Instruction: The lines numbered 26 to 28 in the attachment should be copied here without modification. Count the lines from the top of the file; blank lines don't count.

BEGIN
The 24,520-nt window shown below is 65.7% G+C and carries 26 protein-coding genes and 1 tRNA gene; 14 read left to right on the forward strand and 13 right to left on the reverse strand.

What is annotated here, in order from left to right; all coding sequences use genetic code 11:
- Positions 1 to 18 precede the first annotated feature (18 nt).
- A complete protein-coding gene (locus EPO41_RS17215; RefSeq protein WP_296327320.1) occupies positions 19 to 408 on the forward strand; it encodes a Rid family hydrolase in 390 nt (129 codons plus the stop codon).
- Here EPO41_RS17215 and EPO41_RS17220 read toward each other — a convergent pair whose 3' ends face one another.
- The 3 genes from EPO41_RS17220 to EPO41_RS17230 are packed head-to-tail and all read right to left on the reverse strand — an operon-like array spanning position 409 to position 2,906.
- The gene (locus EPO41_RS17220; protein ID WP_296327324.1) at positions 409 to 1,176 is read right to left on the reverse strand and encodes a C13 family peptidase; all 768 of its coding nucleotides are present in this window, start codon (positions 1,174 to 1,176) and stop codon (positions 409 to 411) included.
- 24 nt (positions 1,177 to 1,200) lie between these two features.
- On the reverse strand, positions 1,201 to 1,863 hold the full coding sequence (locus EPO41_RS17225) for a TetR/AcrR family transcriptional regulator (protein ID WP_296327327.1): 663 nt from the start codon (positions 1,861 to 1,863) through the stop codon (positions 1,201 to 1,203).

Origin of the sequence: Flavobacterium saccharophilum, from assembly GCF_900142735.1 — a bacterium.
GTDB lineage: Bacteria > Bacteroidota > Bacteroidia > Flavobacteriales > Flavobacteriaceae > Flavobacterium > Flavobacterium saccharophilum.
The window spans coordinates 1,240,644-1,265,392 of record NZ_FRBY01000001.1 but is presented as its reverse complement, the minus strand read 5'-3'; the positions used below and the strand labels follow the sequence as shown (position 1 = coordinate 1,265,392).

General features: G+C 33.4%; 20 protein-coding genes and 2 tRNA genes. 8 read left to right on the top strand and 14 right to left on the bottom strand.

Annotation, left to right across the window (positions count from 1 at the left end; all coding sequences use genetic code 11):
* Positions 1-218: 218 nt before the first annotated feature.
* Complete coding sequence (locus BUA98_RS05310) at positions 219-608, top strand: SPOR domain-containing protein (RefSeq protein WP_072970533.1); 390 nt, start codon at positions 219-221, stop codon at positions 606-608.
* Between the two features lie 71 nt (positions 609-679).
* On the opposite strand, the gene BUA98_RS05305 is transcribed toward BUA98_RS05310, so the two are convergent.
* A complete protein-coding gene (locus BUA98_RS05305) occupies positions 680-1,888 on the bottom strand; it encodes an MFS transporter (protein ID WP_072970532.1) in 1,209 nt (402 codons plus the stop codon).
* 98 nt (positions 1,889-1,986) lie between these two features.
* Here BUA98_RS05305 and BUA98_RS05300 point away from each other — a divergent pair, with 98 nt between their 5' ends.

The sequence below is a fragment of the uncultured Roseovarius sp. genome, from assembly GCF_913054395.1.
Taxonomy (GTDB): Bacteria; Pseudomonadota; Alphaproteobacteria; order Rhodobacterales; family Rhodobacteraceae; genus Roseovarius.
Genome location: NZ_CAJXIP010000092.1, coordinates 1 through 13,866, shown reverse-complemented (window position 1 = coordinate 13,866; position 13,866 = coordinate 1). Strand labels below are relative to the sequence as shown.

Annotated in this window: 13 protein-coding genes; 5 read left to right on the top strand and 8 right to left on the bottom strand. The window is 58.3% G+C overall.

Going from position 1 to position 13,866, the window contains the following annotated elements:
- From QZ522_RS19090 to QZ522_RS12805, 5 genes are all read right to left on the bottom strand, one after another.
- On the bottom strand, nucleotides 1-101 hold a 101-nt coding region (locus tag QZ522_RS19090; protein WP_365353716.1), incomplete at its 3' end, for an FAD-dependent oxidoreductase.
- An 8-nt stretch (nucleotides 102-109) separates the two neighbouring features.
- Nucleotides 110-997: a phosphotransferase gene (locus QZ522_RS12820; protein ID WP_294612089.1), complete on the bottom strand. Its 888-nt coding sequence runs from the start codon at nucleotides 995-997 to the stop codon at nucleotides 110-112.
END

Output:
Going from position 1 to position 13,866, the window contains the following annotated elements:
- From QZ522_RS19090 to QZ522_RS12805, 5 genes are all read right to left on the bottom strand, one after another.
- On the bottom strand, nucleotides 1-101 hold a 101-nt coding region (locus tag QZ522_RS19090; protein WP_365353716.1), incomplete at its 3' end, for an FAD-dependent oxidoreductase.